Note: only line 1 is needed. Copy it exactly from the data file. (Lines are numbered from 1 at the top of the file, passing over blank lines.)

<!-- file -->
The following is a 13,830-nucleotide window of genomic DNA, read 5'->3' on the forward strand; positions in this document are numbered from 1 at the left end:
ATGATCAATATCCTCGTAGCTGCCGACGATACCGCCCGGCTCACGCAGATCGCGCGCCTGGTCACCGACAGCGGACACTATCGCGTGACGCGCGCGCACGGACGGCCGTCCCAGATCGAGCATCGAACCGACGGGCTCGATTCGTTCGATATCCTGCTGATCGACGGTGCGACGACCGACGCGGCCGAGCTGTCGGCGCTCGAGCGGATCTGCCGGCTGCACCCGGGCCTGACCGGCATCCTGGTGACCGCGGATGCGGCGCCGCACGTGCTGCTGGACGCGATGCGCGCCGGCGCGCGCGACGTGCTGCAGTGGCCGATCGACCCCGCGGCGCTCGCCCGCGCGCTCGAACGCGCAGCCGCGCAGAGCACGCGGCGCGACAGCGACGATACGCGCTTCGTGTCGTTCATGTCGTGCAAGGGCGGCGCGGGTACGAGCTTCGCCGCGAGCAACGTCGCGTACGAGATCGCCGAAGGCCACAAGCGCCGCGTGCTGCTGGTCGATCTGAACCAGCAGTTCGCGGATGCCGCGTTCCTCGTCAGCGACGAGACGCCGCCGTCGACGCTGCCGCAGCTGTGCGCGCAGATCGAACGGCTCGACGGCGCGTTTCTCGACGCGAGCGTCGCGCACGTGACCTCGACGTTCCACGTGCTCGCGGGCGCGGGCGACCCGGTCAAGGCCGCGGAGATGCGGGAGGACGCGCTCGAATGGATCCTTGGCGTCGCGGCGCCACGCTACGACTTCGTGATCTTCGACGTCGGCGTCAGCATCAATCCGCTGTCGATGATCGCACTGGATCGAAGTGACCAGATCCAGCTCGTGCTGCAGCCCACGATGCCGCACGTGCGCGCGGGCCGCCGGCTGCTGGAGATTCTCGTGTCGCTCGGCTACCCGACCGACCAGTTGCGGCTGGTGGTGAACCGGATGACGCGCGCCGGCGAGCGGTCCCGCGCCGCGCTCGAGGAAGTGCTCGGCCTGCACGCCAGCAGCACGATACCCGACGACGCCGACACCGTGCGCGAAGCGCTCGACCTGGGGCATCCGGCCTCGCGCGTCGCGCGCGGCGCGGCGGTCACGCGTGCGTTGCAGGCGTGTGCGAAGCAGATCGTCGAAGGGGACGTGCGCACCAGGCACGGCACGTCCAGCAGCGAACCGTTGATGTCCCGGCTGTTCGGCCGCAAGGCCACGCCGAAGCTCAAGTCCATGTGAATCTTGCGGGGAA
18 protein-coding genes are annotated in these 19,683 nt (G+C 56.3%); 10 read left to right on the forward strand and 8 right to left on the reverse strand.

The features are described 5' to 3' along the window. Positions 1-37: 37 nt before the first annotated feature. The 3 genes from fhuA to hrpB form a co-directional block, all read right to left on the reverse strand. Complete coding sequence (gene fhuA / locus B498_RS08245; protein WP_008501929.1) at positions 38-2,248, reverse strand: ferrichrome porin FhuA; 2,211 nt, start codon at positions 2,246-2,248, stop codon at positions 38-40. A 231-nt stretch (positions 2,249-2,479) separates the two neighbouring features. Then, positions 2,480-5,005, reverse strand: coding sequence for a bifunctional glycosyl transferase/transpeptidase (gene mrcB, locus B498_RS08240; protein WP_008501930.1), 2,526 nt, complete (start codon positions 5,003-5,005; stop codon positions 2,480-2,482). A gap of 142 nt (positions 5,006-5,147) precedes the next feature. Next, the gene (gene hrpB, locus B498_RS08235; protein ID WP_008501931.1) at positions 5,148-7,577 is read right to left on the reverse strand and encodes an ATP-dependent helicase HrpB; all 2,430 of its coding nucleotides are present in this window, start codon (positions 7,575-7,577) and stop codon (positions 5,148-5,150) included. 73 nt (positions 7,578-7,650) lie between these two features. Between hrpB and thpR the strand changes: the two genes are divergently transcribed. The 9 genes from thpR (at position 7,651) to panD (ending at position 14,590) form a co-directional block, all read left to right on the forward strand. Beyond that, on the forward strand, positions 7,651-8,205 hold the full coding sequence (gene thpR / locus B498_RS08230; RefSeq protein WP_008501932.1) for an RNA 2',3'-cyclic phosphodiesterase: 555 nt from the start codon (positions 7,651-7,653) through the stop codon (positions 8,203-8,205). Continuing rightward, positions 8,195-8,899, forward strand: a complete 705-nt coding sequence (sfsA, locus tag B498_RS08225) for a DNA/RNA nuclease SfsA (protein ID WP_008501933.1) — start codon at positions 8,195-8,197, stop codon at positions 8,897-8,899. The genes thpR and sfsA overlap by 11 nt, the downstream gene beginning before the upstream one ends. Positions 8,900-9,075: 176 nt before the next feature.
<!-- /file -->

The following is a 13,830-nucleotide window of genomic DNA, read 5'->3' on the forward strand; positions in this document are numbered from 1 at the left end: